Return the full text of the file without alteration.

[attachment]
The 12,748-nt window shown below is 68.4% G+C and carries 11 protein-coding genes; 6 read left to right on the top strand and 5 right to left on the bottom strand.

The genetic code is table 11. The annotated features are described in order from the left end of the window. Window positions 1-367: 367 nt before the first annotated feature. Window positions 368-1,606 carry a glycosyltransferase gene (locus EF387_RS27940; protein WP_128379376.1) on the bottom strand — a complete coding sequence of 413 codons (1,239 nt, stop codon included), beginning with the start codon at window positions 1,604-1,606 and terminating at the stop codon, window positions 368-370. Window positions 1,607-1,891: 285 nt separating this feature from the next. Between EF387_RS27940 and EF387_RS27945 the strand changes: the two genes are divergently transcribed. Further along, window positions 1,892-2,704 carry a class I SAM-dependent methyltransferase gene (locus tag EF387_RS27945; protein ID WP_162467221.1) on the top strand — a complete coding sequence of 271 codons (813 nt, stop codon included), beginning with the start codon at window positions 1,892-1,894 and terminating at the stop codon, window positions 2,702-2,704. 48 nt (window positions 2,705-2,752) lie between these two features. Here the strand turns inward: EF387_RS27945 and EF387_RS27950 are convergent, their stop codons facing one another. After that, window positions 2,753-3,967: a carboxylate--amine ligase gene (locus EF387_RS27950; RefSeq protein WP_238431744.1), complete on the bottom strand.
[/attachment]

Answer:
The 12,748-nt window shown below is 68.4% G+C and carries 11 protein-coding genes; 6 read left to right on the top strand and 5 right to left on the bottom strand.

The genetic code is table 11. The annotated features are described in order from the left end of the window. Window positions 1-367: 367 nt before the first annotated feature. Window positions 368-1,606 carry a glycosyltransferase gene (locus EF387_RS27940; protein WP_128379376.1) on the bottom strand — a complete coding sequence of 413 codons (1,239 nt, stop codon included), beginning with the start codon at window positions 1,604-1,606 and terminating at the stop codon, window positions 368-370. Window positions 1,607-1,891: 285 nt separating this feature from the next. Between EF387_RS27940 and EF387_RS27945 the strand changes: the two genes are divergently transcribed. Further along, window positions 1,892-2,704 carry a class I SAM-dependent methyltransferase gene (locus tag EF387_RS27945; protein ID WP_162467221.1) on the top strand — a complete coding sequence of 271 codons (813 nt, stop codon included), beginning with the start codon at window positions 1,892-1,894 and terminating at the stop codon, window positions 2,702-2,704. 48 nt (window positions 2,705-2,752) lie between these two features. Here the strand turns inward: EF387_RS27945 and EF387_RS27950 are convergent, their stop codons facing one another. After that, window positions 2,753-3,967: a carboxylate--amine ligase gene (locus EF387_RS27950; RefSeq protein WP_238431744.1), complete on the bottom strand.